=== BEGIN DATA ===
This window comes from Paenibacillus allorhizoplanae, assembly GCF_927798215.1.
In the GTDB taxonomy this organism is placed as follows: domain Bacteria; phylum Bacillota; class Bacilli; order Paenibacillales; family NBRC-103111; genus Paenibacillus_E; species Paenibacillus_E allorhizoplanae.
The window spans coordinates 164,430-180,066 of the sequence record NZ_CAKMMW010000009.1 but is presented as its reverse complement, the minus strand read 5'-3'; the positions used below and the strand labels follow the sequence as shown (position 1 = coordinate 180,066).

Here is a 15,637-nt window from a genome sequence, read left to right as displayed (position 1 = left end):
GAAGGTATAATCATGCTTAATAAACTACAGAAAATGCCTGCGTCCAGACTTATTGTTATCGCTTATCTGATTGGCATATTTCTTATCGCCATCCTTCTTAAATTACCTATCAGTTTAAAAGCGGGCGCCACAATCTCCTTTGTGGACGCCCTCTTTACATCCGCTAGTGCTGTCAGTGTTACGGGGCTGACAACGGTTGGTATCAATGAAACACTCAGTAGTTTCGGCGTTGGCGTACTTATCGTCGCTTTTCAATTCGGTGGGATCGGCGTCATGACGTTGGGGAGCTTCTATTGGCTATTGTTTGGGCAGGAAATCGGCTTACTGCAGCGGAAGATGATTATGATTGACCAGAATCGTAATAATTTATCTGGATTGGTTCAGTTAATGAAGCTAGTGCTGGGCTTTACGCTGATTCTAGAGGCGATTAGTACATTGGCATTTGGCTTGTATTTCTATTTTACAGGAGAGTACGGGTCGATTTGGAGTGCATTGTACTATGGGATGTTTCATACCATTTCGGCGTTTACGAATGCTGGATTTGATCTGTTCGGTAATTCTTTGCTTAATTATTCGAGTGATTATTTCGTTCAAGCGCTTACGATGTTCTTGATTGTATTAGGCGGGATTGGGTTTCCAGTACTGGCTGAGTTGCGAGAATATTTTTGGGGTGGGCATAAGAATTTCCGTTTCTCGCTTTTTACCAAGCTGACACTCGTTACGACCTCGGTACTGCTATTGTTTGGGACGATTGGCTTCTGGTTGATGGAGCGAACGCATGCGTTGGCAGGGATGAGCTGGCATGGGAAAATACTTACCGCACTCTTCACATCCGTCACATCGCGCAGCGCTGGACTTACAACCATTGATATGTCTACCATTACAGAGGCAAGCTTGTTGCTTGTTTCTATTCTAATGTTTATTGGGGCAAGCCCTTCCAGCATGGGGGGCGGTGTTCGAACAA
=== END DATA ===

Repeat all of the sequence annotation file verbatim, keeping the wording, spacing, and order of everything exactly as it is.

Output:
This window comes from Paenibacillus allorhizoplanae, assembly GCF_927798215.1.
In the GTDB taxonomy this organism is placed as follows: domain Bacteria; phylum Bacillota; class Bacilli; order Paenibacillales; family NBRC-103111; genus Paenibacillus_E; species Paenibacillus_E allorhizoplanae.
The window spans coordinates 164,430-180,066 of the sequence record NZ_CAKMMW010000009.1 but is presented as its reverse complement, the minus strand read 5'-3'; the positions used below and the strand labels follow the sequence as shown (position 1 = coordinate 180,066).

Here is a 15,637-nt window from a genome sequence, read left to right as displayed (position 1 = left end):
GAAGGTATAATCATGCTTAATAAACTACAGAAAATGCCTGCGTCCAGACTTATTGTTATCGCTTATCTGATTGGCATATTTCTTATCGCCATCCTTCTTAAATTACCTATCAGTTTAAAAGCGGGCGCCACAATCTCCTTTGTGGACGCCCTCTTTACATCCGCTAGTGCTGTCAGTGTTACGGGGCTGACAACGGTTGGTATCAATGAAACACTCAGTAGTTTCGGCGTTGGCGTACTTATCGTCGCTTTTCAATTCGGTGGGATCGGCGTCATGACGTTGGGGAGCTTCTATTGGCTATTGTTTGGGCAGGAAATCGGCTTACTGCAGCGGAAGATGATTATGATTGACCAGAATCGTAATAATTTATCTGGATTGGTTCAGTTAATGAAGCTAGTGCTGGGCTTTACGCTGATTCTAGAGGCGATTAGTACATTGGCATTTGGCTTGTATTTCTATTTTACAGGAGAGTACGGGTCGATTTGGAGTGCATTGTACTATGGGATGTTTCATACCATTTCGGCGTTTACGAATGCTGGATTTGATCTGTTCGGTAATTCTTTGCTTAATTATTCGAGTGATTATTTCGTTCAAGCGCTTACGATGTTCTTGATTGTATTAGGCGGGATTGGGTTTCCAGTACTGGCTGAGTTGCGAGAATATTTTTGGGGTGGGCATAAGAATTTCCGTTTCTCGCTTTTTACCAAGCTGACACTCGTTACGACCTCGGTACTGCTATTGTTTGGGACGATTGGCTTCTGGTTGATGGAGCGAACGCATGCGTTGGCAGGGATGAGCTGGCATGGGAAAATACTTACCGCACTCTTCACATCCGTCACATCGCGCAGCGCTGGACTTACAACCATTGATATGTCTACCATTACAGAGGCAAGCTTGTTGCTTGTTTCTATTCTAATGTTTATTGGGGCAAGCCCTTCCAGCATGGGGGGCGGTGTTCGAACAA